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g(sc) TALK: Want to live to 150?

In case you missed it, Canada turned 150 years young this summer. And, that got us thinking. It's been said that the first human to live to 150 has already been born. That means that someone alive today could live to see Canada's 300th birthday. But is that science-fact or science-fiction?

The answer depends on whose side of the bet you’re on.

The bet

Let’s rewind to the year 2000. While the rest of the world was listening to Prince’s "1999" and panicking about the Y2K bug, (turns out the party wasn’t over, your Purpleness) Steven Austad of the University of Alabama and Jay Olshansky of the University of Chicago made a bet with each other.

Each put $150 into an account that, when the bet is settled in 2150, is expected to hand over millions of dollars to the winner. What did they bet on? Austad believes that the first person to live to the age of 150 has already been born. Olshansky does not. Both are confident they will win (but won’t be alive to find out).

As the "glass-half-full" optimists we are, we can’t help but wonder: is it possible to live to 150? Consider this – since Canada was founded 150 years ago, our life expectancy has more than doubled from around 40 years to 82 years today. But, that was helped by some pretty incredible medical advancements (like sterilization, antibiotics, vaccines, anesthetic, transplants, we could go on…).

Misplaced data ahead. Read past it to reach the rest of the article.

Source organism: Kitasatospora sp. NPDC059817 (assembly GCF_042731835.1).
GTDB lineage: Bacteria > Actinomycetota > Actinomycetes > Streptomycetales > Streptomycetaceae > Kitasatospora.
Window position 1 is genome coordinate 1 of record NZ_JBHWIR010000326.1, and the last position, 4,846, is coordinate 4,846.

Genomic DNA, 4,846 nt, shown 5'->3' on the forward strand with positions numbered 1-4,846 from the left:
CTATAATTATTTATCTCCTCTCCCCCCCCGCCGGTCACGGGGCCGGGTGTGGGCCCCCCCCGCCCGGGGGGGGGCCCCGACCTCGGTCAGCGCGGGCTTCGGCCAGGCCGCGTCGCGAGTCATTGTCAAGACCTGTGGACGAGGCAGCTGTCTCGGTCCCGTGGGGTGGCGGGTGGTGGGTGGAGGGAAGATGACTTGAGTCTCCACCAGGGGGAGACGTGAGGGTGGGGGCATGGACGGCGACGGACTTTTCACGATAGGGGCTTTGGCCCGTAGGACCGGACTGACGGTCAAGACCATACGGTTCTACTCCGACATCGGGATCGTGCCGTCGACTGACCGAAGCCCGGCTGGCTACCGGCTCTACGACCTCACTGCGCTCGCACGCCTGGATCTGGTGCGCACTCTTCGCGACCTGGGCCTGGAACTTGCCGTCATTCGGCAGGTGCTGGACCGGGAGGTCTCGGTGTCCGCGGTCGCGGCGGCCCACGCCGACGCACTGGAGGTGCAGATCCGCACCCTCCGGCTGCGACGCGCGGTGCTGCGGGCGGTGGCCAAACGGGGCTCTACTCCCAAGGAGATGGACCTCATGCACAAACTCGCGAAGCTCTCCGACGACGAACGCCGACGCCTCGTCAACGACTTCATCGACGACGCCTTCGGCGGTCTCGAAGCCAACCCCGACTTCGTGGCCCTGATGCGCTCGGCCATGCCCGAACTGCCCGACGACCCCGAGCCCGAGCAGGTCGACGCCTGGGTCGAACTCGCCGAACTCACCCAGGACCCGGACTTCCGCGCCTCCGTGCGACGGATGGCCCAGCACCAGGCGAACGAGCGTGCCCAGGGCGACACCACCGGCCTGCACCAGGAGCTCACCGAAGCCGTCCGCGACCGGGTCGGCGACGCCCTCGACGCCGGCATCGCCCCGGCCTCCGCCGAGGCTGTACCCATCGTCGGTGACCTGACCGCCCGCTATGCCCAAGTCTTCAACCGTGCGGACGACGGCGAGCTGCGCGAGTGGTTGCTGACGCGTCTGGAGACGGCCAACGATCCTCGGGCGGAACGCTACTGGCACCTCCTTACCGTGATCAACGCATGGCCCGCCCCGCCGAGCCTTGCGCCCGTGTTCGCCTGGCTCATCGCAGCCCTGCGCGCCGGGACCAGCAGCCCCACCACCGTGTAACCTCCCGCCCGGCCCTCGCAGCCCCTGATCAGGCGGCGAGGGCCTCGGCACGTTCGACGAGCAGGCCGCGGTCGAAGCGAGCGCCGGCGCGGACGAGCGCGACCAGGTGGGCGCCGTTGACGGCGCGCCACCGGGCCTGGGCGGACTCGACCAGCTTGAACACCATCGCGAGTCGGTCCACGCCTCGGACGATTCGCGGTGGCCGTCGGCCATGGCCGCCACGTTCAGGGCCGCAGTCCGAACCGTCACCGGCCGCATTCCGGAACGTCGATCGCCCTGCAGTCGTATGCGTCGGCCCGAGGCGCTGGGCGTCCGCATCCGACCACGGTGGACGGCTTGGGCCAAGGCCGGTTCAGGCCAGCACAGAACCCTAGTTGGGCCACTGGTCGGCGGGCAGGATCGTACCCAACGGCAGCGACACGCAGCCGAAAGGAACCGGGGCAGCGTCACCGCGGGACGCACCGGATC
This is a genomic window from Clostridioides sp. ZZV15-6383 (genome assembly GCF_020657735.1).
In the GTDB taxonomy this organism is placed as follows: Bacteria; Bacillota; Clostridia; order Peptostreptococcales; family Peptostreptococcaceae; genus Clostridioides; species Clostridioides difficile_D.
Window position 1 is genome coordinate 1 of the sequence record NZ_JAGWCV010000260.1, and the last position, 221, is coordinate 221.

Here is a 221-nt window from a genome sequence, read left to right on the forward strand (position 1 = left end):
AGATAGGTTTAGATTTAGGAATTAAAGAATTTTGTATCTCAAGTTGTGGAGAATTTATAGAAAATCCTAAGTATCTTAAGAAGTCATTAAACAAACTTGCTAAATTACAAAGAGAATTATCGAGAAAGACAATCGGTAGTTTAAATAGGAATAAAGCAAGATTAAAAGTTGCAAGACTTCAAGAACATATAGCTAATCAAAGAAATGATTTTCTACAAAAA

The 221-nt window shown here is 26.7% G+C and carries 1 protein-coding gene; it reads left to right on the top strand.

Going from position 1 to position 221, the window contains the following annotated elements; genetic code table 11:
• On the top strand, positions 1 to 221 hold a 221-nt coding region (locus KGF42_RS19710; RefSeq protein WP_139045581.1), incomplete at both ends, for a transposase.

Does that mean that these scientists have some kind of incredible medical super-miracle up their sleeves? Consider us intrigued…

Who are you calling "Humpty Dumpty"?

Scientists working in this field say that today’s approach to treating chronic disease is a bit like trying to put Humpty Dumpty back together. You can treat each disease on its own, but you haven’t addressed the underlying cause of the problem – age.


At GSC, we talk a lot about the key risk factors for chronic disease (in case you’ve forgotten, that’s inactivity, poor diet, and not taking your medications correctly). But there is one you don’t often hear about because it isn’t something we think of as preventable – age. If you look at the chronic diseases affecting us here in Canada (cardiovascular disease, diabetes, stroke, etc.), aging is the #1 risk factor for all of them.

But Austad and his peers would argue that we should stop treating aging as inevitable, and instead, treat it as a preventable disease.

To be clear, Austad isn’t arguing that aging can be stopped or cured like a disease. What he is saying is that we can treat or even reverse the effects of aging so that humans stay healthier for longer. In other words, a longer lifespan is a happy coincidence – a by-product of a longer period of good health. What scientists are really after is increasing the human "healthspan".